27 Nov. 45

I read from the first part of the document which is headed "top secret":

"For the operation suggested in the last Staff talks of the Armed Forces, I lay down the code name 'Schulung"'-- training.--

"The supreme direction of Operation Schulung rests with the Reich Minister of Defense as this is a joint undertaking of the-three services.

"Preparations for the operation will begin forthwith according to the following directives:

"1. General.

"(1) The operation must, on issue of the code words 'Carry out Schulung', be executed by a surprise blow at lighting speed. Strictest secrecy is necessary in the preparations and only the very smallest number of officers should be informed and employed in the drafting of reports, drawings, et cetera, and these officers only in person.

"(2) There is no time for mobilization of the forces taking part. These will be employed in their peacetime strength and with their peacetime equipment.

"(3) The preparation for the operation will be made without regard to the present inadequate state of our armaments. Every improvement of the state of our armaments will make possible a greater measure of preparedness and thus result in better prospects of success."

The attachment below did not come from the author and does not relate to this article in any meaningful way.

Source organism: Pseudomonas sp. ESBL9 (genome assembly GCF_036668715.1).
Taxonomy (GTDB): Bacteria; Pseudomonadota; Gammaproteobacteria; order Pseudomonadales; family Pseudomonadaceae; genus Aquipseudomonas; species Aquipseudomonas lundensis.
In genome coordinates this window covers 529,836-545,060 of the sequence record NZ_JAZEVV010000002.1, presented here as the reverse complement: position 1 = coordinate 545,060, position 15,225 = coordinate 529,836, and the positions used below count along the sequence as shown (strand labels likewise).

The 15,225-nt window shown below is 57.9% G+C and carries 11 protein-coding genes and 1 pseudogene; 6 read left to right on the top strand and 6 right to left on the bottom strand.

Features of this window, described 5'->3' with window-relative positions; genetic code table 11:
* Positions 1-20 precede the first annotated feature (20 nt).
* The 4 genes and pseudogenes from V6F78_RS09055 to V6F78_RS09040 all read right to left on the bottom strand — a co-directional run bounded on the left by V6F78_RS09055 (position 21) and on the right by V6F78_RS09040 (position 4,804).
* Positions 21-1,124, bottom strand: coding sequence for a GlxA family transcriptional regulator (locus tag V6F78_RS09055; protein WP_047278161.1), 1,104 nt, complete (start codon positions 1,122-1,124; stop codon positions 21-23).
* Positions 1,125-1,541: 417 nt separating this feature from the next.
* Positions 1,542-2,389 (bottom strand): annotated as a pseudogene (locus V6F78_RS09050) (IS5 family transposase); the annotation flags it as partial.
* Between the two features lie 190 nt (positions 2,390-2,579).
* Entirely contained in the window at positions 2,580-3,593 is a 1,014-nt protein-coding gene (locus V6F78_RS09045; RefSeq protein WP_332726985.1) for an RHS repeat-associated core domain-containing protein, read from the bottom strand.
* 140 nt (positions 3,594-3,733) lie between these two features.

The rest of the order deals with military details and I think it is unnecessary to read it.

There are certain points, in the face of this order, which are inconsistent with any theory that it was merely a training order, or that it might have been defensive in nature. The operation was to be carried out as a surprise blow at lightning speed (Schlagartig als Uberfall).

The air forces were to provide support for the attack. There was to be reinforcement by the East Prussian division. Furthermore, this document is dated 2 May1935, which is about 6 weeks after the promulgation of the Conscription Law on 16 March 1935,and so it could hardly have been planned as a defensive measure against any expected sanctions which might have been applied by reason of the passage of the Conscription Law.

Of course the actual reoccupation of the homeland did not take place until 7 March 1936, so that this early plan would necessarily have been totally revised to suit the existing conditions and specific objectives. As I say, although the plan does not mention